Friday, 3 February 2012

EFMB: Endless Forms Most Beautiful (ZX Spectrum)


It is always fascinating to see art in its developmental stages – bootlegs of The Beatles demos, DaVinci's Last Supper sketches or Oliver Hardy's pre-Laurel short films. With this in mind it is interesting to note that with EFMB: Endless Forms Most Beautiful we can trace a parentage that stretches back to 2010, a Philatelists Odyssey – Dave Hughes's entry in the 2010 comp.sys.sinclair Crap Game Competition. This was an unplayably slow BASIC game, and begat his much better game Stamp Quest in 2011. Dave has further refined his programming skills (in very public view on the W.O.S. developers forums) and has now given us a new year's present of EFMB – and a corker of a game it is too!

You play as either Mobius (or Pucky, if you prefer) and collect stationary Aliens (or Imps, if you so choose) that are distributed amongst a single screen set of platforms. These platforms are patrolled by baddies who follow fixed paths left and right. As well as walking about, you can (by standing on one of the abundant teleporters) jump to the platform above or below. Teleporting off the top of the screen moves you to the bottom platform and vice versa, and walking off the left/right of a platform wraps onto the other side of the screen – but you emerge on the level above/below respectively. Thus you have many many ways of moving between platforms.


Initially there appears to be very little challenge in EFMB, with each stage feeling much the same but with a few extra baddies to (easily) avoid. And then, around stage 6 things start to get challenging. Very challenging. Some of the baddies have stopped patrolling and move towards you if you are on their platform – whilst others start using the shortcuts off the edge of the screen. Also collecting an alien (or imp) carries the chance of it turning into a bomb that will detonate a few seconds later (by which time had better not still be on that platform) – and from time to time you must avoid the deadly attribute snake which rolls down the screen one platform at a time. Chaos and twitch gamplay ensues. To somewhat even the odds you can collect the cup of tea and a biscuit that occasionally appears rendering you invincible for a short while - Dave Hughes obviosuly shares my own feelings towards the restorative powers of a well timed cuppa.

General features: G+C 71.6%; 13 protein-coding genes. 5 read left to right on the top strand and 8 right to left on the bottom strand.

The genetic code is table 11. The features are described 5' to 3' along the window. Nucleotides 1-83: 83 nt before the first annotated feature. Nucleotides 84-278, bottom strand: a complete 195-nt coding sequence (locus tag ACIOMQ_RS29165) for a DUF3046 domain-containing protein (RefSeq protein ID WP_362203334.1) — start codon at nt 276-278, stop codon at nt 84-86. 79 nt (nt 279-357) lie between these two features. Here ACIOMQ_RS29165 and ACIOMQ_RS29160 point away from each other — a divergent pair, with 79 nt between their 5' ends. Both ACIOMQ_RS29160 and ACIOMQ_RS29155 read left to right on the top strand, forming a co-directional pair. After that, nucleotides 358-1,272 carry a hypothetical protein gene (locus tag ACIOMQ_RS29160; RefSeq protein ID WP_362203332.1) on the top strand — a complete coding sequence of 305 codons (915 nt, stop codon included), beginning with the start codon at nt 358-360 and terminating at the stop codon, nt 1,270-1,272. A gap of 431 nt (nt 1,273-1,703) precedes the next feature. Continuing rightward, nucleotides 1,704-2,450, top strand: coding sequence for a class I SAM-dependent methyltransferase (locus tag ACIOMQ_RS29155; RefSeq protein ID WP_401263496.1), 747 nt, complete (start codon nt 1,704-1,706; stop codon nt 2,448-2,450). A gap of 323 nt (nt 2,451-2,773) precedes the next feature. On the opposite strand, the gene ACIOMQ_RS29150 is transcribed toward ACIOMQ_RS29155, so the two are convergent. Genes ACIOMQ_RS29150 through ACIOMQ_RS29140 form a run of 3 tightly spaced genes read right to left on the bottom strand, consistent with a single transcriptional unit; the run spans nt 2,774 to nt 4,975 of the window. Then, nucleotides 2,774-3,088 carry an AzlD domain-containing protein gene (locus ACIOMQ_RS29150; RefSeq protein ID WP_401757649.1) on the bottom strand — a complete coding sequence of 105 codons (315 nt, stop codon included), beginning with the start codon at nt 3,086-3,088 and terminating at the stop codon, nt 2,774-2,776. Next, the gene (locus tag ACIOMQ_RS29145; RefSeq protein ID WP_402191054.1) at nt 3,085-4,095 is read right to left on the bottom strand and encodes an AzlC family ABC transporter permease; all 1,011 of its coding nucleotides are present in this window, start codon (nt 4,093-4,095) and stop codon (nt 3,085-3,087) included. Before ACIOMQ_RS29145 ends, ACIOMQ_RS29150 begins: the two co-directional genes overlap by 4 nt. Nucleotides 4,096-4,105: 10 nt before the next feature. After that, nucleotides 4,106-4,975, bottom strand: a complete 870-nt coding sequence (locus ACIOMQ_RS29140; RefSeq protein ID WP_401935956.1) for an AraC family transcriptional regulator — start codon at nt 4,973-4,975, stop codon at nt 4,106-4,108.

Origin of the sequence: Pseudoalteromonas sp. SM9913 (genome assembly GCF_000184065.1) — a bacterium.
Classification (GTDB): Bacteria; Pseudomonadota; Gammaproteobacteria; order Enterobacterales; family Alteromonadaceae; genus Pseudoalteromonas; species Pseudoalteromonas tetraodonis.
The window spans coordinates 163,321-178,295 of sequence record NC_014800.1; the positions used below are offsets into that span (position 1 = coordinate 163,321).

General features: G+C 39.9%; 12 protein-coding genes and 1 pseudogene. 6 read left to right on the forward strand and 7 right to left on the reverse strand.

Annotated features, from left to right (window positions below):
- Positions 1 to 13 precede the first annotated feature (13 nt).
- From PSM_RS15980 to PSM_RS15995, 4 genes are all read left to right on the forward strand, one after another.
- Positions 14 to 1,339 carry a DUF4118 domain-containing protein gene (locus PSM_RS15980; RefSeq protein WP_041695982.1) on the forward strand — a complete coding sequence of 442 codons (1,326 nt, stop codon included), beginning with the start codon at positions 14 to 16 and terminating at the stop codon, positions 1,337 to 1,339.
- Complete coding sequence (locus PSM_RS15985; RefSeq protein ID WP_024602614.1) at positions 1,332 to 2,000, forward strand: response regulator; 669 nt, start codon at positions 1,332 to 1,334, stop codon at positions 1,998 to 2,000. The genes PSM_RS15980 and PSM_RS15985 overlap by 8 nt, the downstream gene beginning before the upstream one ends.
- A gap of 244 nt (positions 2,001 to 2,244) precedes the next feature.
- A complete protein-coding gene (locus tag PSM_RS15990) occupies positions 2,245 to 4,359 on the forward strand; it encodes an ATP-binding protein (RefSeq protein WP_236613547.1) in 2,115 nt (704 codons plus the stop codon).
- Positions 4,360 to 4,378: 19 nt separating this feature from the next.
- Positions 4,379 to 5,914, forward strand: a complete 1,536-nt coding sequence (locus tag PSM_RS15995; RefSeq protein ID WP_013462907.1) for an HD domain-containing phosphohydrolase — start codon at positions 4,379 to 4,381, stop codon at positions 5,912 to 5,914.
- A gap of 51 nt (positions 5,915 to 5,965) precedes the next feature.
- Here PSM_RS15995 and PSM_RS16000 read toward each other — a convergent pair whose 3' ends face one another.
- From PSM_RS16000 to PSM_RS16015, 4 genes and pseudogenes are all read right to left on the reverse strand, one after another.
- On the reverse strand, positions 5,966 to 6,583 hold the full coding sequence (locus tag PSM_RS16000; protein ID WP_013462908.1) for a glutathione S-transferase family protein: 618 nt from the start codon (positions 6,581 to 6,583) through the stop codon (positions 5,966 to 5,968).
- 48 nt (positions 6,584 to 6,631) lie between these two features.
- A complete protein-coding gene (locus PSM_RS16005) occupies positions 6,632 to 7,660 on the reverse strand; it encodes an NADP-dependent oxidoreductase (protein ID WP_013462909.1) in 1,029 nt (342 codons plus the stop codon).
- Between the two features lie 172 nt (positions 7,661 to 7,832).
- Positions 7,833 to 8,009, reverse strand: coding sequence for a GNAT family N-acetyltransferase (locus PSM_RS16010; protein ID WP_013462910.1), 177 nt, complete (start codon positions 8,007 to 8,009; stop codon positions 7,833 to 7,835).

Rather than having lives, your progress is tracked through which of the ten stages you are on – with death meaning you are put back to retry the previous stage. This works as a great adaptive difficulty level – as you improve at the game you get further through – so you end up (typically) oscillating between a few stages that tax you. But here's the clever bit... the levels are pseudorandom: the layout, alien sprites, colours and floor graphics are varied – so even the same numbered stage can look and feel quite different. This simple design choice makes the stages feel fresh (and sometimes rather bizarrely coloured) each time you play.


Add to this an amusing choice of language and a great set of (non-random) sprites (with Mobius, Pucky and the Baddies all being very nicely drawn and animated) - plus some nice programming touches with rainbow colours and a good front end... and you have a delightful arcade game that oozes one-more-go appeal.

Upon initially running Endless Forms Most Beautiful you are asked for your favourite four letter word (presumably to generate a random number seed for all the procedurally generated choices in the game) – and despite initially feeling like the games is a programming exercise in randomization rather than a game (hate), EFMB will soon win you over and your four letter word will become love. Because 'hooked' has more than four letters.

Download the game here (from the World of Spectrum site).
Run it using Spectaculator (shareware) or Klive (freeware).
4 out of 5